Because this is all a very serious exercise. We're speaking about our concerns, Mr Wee. Just what in the hell are you doing?

THE online flaming brigade was certainly busy over the last two weeks. The target was senior civil servant Tan Yong Soon who wrote about his family holiday in Paris.

Then Pasir Ris-Punggol MP Charles Chong became a target when he was quoted as using the term 'lesser mortals' to describe Mr Tan's critics.

Online comments typically are hard-hitting and vulgar at times. Everyone, it seems, gets a big dose of courage when they wear a Harry Potter-style invisible cloak. Hiding behind fake names and untraceable e-mail addresses, it's easy to act like a warrior.

Online lynch mobs, of course, exist everywhere.

Last year, AFP reported that Internet thug attacks have become so nasty in the US that a new breed of reputation managers had emerged to help clients who have become victims of character assassination.

So, is the online mob a boon or bane?

Anonymity itself is not the enemy. In the case of corporate or government whistleblowers, anonymity encourages people to come forward with essential information that may reveal wrong doing .

The media, too, sometimes relies on anonymous sources when reporting sensitive stories. This usually happens when these sources agree to give up important information, which is otherwise unavailable, only if their names are not revealed due to fear of reprisal or embarrassment.

But a crucial point is that these anonymous sources are known to someone, like a reporter, and efforts are made to verify the information supplied.

But online critics are largely faceless. You can't tell if it's just a small group or an individual kicking up a storm, or if there is widespread discontent.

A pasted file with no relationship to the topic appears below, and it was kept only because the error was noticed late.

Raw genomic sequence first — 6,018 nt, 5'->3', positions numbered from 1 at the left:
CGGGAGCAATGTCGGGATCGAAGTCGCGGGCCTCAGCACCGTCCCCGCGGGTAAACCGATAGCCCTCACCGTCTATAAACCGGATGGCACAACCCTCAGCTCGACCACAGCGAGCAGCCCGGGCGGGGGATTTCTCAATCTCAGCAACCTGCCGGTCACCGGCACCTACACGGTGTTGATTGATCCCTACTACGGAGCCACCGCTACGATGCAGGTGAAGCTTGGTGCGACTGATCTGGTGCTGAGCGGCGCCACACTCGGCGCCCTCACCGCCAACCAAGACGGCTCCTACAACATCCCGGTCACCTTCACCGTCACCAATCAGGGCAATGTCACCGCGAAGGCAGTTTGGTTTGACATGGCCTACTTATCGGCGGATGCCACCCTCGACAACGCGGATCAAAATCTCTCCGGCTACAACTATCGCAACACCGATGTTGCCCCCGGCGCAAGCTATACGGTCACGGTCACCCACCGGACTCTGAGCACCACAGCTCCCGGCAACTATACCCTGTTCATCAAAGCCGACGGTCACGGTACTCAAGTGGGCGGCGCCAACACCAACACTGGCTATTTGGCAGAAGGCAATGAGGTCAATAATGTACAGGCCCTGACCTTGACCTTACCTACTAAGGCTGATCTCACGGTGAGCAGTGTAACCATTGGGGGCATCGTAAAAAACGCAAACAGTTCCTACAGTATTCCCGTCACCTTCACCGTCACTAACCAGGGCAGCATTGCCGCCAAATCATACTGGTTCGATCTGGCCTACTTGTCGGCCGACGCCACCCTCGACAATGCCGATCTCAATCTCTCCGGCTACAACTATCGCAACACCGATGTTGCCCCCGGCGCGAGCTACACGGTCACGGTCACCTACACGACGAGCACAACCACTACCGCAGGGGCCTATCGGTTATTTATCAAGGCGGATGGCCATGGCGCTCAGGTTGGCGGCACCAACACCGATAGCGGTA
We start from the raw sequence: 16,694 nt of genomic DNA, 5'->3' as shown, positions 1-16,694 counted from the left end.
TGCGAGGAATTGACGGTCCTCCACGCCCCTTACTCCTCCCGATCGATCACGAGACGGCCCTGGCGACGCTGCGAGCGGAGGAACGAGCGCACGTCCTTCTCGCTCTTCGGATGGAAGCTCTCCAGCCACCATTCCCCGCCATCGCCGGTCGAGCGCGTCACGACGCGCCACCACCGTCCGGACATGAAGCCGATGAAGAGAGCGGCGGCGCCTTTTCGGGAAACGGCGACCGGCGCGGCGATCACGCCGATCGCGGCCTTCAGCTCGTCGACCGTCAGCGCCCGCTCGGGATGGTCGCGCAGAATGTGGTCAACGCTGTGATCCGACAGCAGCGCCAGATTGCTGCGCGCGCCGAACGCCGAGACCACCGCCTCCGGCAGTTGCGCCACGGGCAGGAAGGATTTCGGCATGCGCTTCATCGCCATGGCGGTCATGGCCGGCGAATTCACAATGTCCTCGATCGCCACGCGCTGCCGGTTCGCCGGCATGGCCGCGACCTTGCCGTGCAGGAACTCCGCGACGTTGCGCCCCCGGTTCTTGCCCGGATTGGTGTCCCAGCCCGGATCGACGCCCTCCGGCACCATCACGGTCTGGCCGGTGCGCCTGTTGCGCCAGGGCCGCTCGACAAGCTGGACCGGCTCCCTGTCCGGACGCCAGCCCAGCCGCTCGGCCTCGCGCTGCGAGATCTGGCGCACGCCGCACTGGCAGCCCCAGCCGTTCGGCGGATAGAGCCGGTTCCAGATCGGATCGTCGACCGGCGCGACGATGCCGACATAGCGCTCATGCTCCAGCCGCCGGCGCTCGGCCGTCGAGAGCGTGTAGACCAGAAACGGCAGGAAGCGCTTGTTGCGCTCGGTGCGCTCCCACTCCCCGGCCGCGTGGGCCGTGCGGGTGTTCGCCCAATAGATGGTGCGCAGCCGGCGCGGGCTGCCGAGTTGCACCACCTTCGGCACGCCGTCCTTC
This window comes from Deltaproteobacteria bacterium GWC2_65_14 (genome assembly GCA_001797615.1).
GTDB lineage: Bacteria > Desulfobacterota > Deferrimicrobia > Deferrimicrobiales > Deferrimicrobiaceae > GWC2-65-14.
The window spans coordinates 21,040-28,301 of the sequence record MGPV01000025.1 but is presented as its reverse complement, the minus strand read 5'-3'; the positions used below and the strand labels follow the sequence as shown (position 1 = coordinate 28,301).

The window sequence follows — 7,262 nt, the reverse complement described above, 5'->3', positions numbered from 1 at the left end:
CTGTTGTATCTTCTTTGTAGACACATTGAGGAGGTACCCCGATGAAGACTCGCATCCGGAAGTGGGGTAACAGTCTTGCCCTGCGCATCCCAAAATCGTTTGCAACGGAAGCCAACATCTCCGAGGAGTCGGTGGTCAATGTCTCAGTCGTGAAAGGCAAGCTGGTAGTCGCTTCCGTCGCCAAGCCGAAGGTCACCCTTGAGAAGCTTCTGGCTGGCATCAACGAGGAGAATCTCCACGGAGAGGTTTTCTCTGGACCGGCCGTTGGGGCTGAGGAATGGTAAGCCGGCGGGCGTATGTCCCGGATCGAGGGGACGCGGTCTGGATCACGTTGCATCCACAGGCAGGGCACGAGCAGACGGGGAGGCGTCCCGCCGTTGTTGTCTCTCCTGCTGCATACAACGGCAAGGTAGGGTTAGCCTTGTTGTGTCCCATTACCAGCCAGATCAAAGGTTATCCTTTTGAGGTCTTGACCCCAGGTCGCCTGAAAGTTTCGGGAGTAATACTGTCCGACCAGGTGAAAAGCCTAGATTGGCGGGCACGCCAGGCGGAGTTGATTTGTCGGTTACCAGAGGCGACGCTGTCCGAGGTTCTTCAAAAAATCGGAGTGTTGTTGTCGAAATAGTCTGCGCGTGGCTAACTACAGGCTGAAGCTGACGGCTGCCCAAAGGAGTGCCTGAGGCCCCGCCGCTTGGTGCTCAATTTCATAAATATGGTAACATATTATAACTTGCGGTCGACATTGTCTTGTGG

The value of online opinions rise considerably when people are prepared to show their faces and stand up for what they believe in.

If you won're not brave enough to put your name or face to strong views, others are unlikely to take them seriously.

Don't blame 'Big Brother' for not identifying yourself. See the punchy comments in the letters to newspapers. These readers have the guts to speak their minds openly.

Why can't more do the same in cyberspace? Blogs like, and have names to them. And Messrs Alex Au, Eugene Yeo and Choo Zheng Xi have earned themselves a growing number of readers.

As for the anonymous bunch, think of them as bacteria who feed on dead plants or animals. Online flamers feed on those who are 'dead' when public opinion turns against them because of some act or omission.

The flamers play a part in breaking down issues and dissipating pent-up anger. Their rants might lead others to disclose information that might expose hidden practices.

Just like good and bad bacteria

Like the bacteria that decompose tissue and nourish the soil, there is some good in having such online critics.

But there are also vicious online critics who can destroy reputations with baseless accusations.

They are like the bacteria that cause diseases in plants and animals, making them sick or even killing them. One bacterium caused the bubonic plague or the Black Death (so named because of the colour of the victim's face after death).

TB, anthrax, cholera, food poisoning, and pneumonia are all the work of ugly bacteria.

So, Mr Online Critic, please decide what kind of bacteria you want to be.

Keep your anonymity, if you lack the guts, but play a useful role - like the bacteria that eats oil ( a big help to clean up oil spills), and the bacteria used in sewage treatment plants to purify water.

Many bacteria are harmless when they are contained. For example, the bacteria, E. coli, live in the intestines of people, helping them digest food as well as producing vitamins.

But when E Coli escapes, it can contaminate water and food. The same can happen when the wild comments of faceless critics get into the mainstream.

They can wind up leaving nothing more than a pile of s***.

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Blogger sandy said...

"...Eugene Yeo and Choo Zheng Xi have earned themselves a growing number of readers"
Eugene Wee, who's he? Another MIW wannabe hoping to jump on the gravy train?

Fri Jan 30, 06:27:00 pm 2009  
Blogger Kaffein said...

Really good write-up. Keep it coming!


Fri Jan 30, 07:04:00 pm 2009  
Anonymous Anonymous said...

Eugene Yeo and Choo Zheng Xi...Er who are they? Heard of the Brotherhood Press, Just Stuff, Mr brown, Mr Wang, and even YB but who is Eugene Yeo and who the hell is Choo zeng shi?

Fri Jan 30, 10:00:00 pm 2009